Making requests in a corporate environment is a delicate dance of data and psychoanalysis. You need to be able to prove your case, and you need to understand exactly who you’re talking to and what they need.
In some corporate dynamics, the system is weighted towards turning away your requests rather than granting them. There are a lot of reasons why this can be true, but we want to specifically look at the dynamic between the Marketing Team and IT.
We see five main reasons why IT doesn’t want to support your next Martech purchase.
1. Your Requested Tech Doesn’t Match the Company’s Stack
With a lot of software as a service (SaaS) companies out there nowadays, this is becoming less of a problem. It can be tricky if the organization needs to self-host or has other privacy/security concerns. Where we deal with it most often is when creating a custom solution that needs to fit alongside the other systems a company is running. Specifically, think about a value-add layer of software to the medical device that your company is selling. Or, you could be adding an additional piece of interaction to your website to serve a very particular customer need.
This process can be a non-starter if you have something that just completely will not fit. Ideally, your vendor should be able to provide a solution that will work, but be sure to check before you get too invested. Without upfront evaluation, this can lead to unpleasant surprises down the road.
2. IT Doesn’t Want to Be Stuck Holding the Bag
And who can blame them?
If Marcom buys a new solution that breaks a year later, it’s now IT’s problem to clean up. Hopefully, your vendor created strong enough documentation to guide IT to the right spot, but there’s no guarantee that will be enough.
The ideal solution would seem to be training new people on the project. However, getting new people up to speed on a system that they didn’t build tends not to be viable. It’s common for decisions to be made along the way that are difficult to pass from team to team, because they require context that is no longer available to them.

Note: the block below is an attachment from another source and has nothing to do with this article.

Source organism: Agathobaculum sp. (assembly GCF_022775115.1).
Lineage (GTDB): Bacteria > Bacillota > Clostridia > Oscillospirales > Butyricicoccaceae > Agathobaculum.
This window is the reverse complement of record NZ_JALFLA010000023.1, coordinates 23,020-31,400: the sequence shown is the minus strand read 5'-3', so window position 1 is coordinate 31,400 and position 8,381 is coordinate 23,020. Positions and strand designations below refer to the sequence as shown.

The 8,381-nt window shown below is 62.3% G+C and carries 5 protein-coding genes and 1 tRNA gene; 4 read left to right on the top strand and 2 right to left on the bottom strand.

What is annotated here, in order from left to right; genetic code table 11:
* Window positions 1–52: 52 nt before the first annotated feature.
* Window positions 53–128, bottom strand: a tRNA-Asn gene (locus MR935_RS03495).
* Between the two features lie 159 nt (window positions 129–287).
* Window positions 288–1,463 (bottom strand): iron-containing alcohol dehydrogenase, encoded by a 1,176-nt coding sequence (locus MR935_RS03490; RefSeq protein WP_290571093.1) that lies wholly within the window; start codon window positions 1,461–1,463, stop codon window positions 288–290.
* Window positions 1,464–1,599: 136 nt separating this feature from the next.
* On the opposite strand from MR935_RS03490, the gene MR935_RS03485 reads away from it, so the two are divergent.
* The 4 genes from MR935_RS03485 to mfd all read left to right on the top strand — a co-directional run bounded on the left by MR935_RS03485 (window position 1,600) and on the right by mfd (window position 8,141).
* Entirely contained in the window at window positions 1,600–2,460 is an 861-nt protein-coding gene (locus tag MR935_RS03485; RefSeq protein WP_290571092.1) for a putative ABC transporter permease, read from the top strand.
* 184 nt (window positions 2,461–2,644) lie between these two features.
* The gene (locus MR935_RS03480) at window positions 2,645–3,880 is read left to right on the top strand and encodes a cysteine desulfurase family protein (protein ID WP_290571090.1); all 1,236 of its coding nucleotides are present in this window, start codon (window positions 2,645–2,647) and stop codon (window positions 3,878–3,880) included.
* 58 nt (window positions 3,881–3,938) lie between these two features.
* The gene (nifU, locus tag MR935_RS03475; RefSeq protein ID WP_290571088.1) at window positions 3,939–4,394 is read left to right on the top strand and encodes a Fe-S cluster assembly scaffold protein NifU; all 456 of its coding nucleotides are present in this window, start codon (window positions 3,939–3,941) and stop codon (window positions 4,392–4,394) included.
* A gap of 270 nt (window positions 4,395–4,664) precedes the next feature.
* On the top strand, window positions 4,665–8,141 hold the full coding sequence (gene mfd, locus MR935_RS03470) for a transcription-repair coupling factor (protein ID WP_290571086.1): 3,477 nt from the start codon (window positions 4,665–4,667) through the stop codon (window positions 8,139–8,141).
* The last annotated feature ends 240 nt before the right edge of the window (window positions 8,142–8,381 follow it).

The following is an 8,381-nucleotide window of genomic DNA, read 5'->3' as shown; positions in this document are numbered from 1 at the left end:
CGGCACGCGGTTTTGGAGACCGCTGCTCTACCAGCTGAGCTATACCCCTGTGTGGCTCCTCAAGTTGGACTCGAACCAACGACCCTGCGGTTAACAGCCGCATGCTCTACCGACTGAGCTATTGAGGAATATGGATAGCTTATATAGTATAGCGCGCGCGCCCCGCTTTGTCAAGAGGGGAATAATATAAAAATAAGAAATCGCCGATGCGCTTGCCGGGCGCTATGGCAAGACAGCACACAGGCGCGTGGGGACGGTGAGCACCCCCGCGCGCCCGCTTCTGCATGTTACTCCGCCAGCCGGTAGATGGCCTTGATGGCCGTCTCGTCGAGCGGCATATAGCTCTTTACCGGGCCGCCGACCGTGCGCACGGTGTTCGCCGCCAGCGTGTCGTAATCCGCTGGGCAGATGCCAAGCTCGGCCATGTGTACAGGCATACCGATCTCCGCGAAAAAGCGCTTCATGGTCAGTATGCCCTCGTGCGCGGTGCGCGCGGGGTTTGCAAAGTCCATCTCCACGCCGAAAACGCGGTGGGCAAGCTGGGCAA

We recommend clients consider a budget for maintenance and improvements any time they consider custom software. Not only do you want to keep the program running the way it should, but you’ll often think of new pieces you can add on to what’s started.
3. IT Already Has a Solution or People Who Can Create a Solution
Here’s an interesting one.
It’s certainly a fair argument, and this is where you should learn a lot about your IT team’s capabilities before looking for something else that can plug in. You want IT on your side, and understanding the team’s strengths and weaknesses will help you in making the right kinds of requests.
The delicate part of this conversation comes in when your team offers a solution that isn’t as robust as you need it to be. You may be able to either get custom development work done from an external vendor to supplement what your IT team offers. In other cases, you will have a direct clash where other systems would need to replace what your IT team has built. You’ll definitely need as much data as possible to demonstrate why you need to move away from the systems that the company has either invested in or built. It’s difficult to be patient enough, but you may find benefit in utilizing the available system as far as you can. Then you demonstrate where else your team could benefit from a different solution.